All procedures performed in studies involving human participants were in accordance with the ethical standards of the institutional and/or national research committee(s) and with the Helsinki Declaration (as revised in 2013). Written informed consent was obtained from the patient.
This patient presented with the classic anticholinergic toxidrome; dry flushed skin, mydriasis, anhidrosis, altered mental status, tachycardia, and decreased bowel sounds (6). While diphenhydramine overdose is classically associated with anticholinergic symptoms, massive overdose can result in cardiac toxicity due to its ability to block fast sodium channels in a manner mechanistically similar to VW type IA antidysrhythmic agents such as procainamide (4).
It is important to understand the pathophysiology of widened QRS in diphenhydramine toxicity and to differentiate it from widened QRS in ventricular tachycardia, as these two conditions are managed differently in the emergency and critical care settings. The widened QRS seen in diphenhydramine toxicity is due to a blockade of sodium channels in depolarizing cardiac myocytes. The specialized conducting cells of the His-Purkinje system are most impacted by this delay in depolarization. As a result, these cells do not transmit electrical signals as efficiently, which translates to a prolonged duration of ventricular depolarization and a widened QRS complex. In these cases, the sinoatrial (SA) node still determines rate, and the tachycardia is due to decreased parasympathetic tone with relatively unopposed sympathetic input.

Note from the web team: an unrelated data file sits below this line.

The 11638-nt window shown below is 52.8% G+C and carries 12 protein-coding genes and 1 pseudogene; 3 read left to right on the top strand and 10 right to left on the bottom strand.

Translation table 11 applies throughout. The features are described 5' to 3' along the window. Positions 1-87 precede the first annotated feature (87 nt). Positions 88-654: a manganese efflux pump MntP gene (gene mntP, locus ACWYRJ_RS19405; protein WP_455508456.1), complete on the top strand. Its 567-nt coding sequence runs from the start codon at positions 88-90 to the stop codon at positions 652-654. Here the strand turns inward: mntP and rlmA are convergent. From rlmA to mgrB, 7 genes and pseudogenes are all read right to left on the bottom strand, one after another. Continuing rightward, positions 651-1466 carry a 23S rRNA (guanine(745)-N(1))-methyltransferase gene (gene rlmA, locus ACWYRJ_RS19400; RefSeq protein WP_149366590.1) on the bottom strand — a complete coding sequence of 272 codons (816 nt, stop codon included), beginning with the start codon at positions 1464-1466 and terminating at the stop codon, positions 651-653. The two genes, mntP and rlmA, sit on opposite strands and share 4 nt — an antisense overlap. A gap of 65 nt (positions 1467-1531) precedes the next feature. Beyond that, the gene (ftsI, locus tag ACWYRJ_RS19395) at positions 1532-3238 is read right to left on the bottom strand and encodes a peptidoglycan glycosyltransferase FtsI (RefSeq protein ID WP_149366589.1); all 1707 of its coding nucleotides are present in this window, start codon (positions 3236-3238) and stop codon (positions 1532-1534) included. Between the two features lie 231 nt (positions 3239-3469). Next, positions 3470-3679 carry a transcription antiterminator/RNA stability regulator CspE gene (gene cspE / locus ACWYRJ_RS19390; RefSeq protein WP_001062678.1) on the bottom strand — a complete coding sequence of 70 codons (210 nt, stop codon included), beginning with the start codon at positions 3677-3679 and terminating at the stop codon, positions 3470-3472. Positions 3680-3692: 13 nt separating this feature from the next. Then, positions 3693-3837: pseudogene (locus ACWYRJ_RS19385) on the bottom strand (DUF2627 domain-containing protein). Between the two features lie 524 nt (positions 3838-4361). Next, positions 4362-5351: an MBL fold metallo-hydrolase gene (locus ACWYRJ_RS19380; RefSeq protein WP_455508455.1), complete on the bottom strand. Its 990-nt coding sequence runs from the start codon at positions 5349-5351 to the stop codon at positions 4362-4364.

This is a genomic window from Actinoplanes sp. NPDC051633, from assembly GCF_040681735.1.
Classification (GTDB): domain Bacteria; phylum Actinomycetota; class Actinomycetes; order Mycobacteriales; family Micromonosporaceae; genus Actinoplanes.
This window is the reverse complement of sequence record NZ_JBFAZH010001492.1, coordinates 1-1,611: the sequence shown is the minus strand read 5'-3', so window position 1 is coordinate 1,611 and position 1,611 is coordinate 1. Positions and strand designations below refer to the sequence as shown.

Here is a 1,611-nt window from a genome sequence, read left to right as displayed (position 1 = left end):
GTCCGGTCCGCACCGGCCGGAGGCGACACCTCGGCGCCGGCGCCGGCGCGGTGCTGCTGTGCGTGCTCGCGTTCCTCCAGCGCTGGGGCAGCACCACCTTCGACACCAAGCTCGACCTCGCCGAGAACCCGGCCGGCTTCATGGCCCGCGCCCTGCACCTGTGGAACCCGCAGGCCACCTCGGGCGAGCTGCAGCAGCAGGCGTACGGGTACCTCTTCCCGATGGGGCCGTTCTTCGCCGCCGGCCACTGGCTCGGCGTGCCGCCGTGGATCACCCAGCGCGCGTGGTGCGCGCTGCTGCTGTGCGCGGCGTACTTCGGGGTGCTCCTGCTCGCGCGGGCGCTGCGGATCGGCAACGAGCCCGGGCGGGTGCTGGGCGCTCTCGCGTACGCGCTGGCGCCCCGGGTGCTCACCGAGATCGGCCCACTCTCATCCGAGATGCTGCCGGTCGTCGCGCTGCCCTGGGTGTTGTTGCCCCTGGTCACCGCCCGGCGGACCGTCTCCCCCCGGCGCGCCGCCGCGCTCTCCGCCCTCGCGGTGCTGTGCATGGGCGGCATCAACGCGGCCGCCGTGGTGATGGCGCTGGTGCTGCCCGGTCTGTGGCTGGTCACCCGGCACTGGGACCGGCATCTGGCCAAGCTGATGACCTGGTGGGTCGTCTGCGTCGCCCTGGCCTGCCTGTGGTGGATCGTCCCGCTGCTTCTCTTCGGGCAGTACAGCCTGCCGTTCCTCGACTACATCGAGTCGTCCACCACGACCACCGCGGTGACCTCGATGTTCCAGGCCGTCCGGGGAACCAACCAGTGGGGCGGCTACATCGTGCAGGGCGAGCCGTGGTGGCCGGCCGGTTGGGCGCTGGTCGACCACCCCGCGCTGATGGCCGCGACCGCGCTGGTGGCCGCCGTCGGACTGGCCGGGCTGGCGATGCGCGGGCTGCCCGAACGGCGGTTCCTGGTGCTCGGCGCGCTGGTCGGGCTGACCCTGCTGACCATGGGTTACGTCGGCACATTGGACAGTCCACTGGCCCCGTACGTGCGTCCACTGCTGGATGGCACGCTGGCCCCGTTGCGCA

Components of the Burgada and Vereckei algorithms for distinguishing ventricular tachycardia and supraventricular tachycardias can be utilized to support our conclusion that the widened QRS demonstrated in EKG2 was supraventricular in nature. First, there are appreciable RS complexes present in the precordial leads which supports a supraventricular etiology. Next, P waves are present at the same rate as the QRS complexes suggesting the atria and ventricles are without dissociation. Finally, a terminal R’ wave in aVR is seen which is classically seen in cases of supraventricular tachycardia such as tricyclic antidepressant (TCA) overdose. Alone, these findings are not sufficient to exclude ventricular tachycardia, but together and in the context of our patient’s ingestion they make a strong case for a supraventricular etiology. Treatment for this cause of widened QRS involves overcoming the sodium channel blockade through the administration of sodium bicarbonate or hypertonic saline.
Conversely, the widened QRS seen in ventricular tachycardia is due to the impulse for contraction developing in an irritable ventricular focus rather than the SA node. Because the electrical impulse does not originate in the atria, it does not utilize the electrical conduction highway of the His-Purkinje system. Instead, electrical impulses are transferred inefficiently from myocyte to myocyte. The inefficient conduction between myocytes results in slower depolarization of the ventricular mass and a widened QRS complex. Treatment involves suppressing the irritable ventricular focus with electrical cardioversion or antiarrhythmic medications to allow the heart to regain normal automaticity.